"I look like a bird?"

"Yah. A eine kline vilde bird."

"A little wild bird?"

"Hey. You speak Dutch!"

"No. Some German. Sounds a bit alike."

"Yah, you know what I mean to say. A wild bird with feathers here." He signals the top of his head.

"A Cockatiel? The Baretta bird?"

"Yah yah, the Baretta bird. Dat’s how your beauty is. Like dat bird."

"You have Baretta in Holland?"

"I saw it here. Yah, no in Holland we don’t have anything. We still eat wit fingers and wear wooden shoes everywhere, and only grow tulips and sing songs in white hats wit points on dem. And I am actually a Wiking who came here to America in a wooden wessel, okay?"

"That’s what I thought. Wow. Bazooka and Baretta. You’ve come along way baby."

"Yah so just be careful you don’t teach me too many new tings in one night or my head might ‘bukaw!’ explode. Guts everywhere."

"I’ll try to take it easy on you."

We stub out our cigs, and sit quietly basking in the pink glow. The tape has ended and from far below we hear a screech of tires, a blare of honking, followed by loud explicatives.

"I used to think I was a bird. Maybe not a bird—but I used to be able to fly when I was little. Did you ever have flying dreams or experiences?" I ask him.

"Sometimes I have dreams of being a mountain lion and when I leap in the dream, I take off the edge of de mountain and soar up over de trees and leap like dat pushing off de clouds."

"Do you get that weird feeling when you wake up and it feels like you just hit back into your body?"

"Yah yah."

"I used to get that when I was a little girl and I used to fly around a lot."

"Where did you fly to?"

"Just around the ceiling-"

"You spend a lot of time on de ceilings."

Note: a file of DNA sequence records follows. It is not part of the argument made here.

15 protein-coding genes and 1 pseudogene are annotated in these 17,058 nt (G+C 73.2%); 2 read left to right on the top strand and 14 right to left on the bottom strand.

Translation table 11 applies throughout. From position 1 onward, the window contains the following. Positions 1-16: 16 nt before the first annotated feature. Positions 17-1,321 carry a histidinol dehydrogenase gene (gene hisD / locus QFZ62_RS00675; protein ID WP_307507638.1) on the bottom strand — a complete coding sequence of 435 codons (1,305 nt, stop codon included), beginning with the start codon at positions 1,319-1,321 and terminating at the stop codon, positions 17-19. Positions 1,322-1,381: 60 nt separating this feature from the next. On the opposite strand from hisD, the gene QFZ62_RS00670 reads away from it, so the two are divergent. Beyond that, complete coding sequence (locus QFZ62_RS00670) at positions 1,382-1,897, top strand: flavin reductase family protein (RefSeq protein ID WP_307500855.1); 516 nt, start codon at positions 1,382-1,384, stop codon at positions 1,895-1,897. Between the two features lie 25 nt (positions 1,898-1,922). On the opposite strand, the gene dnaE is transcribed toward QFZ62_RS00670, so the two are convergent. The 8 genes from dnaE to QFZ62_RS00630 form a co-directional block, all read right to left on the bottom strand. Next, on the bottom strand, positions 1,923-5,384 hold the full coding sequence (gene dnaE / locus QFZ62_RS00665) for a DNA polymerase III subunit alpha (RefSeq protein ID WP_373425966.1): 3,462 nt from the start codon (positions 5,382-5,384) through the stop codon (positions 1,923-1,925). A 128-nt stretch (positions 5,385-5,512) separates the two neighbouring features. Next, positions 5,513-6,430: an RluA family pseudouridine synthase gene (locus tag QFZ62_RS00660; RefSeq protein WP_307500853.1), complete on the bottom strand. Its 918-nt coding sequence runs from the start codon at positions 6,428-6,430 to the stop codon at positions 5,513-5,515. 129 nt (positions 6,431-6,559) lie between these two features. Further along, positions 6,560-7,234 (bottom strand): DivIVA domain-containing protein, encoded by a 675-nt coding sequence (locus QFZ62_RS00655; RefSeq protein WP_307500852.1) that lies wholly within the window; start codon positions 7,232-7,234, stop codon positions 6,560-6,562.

"I do, don't I? Huh. And out into the yard to the willow tree, hang out with the birds."


"When I was little, my parents and I lived in a tiny one-and-a-half bedroom apartment in Chicago. Have you been to Chicago?"

"Nay nay. Maybe you can take me--we go together?"

"Okay. We were kinda poor and I was the only child at the time. Do you have any brothers or sisters?"

"Yah, I have an older sister. She’s married and lives in Freisland."

"Where’s Friesland?"

"It’s the North of Holland where, yah, Lane, dere dey still wear wooden shoes."


"Yah. Really. Dey do. My father wears dem in his garden when he makes de plantings."



"Maybe you could take me there sometime."


"Well, so I would sleep in the little half bedroom and in the morning, you know how kids are. I would get up at the crack of dawn and run into the living room and make noise. And so my parents, I guess wanting more time to sleep in the morning, made a bargain with me. That if I would be a good girl and stay in bed until I heard them waking up, then I would be sure to get some treat or another. Right?"

"Ummm" he says, truly interested. Truly listening.

"This seemed like a good deal to me so I would lie there impatiently squirming in my bed staring up at the ceiling in my room. And what an interesting ceiling it turned out to be."


"This old apartment we lived in had water stains on the walls and ceilings in unusual shapes and these shapes soon took on personas of their own. Especially the one directly above my head who I soon knew as "Nonno’, as I named him. He was a stain that took the form of an old man’s head. He wasn’t scary, just a bit lonely. He had a dark eye that was crooked and it had a light spot beneath it, which I could see must be a tear."

"Why did you tink he was crying? Maybe you were sad too?"

"No, I wasn’t sad. I had a really wonderful childhood. I don’t know why. I just thought he was. But one day, while lying there, I thought it might be nice to go up and have a chat with him, maybe tell him a story and cheer him up, find out what he was crying about. So I did. I floated up to the ceiling to take a closer look, reaching out my little fingers to wipe away the tear, but it wouldn’t go away."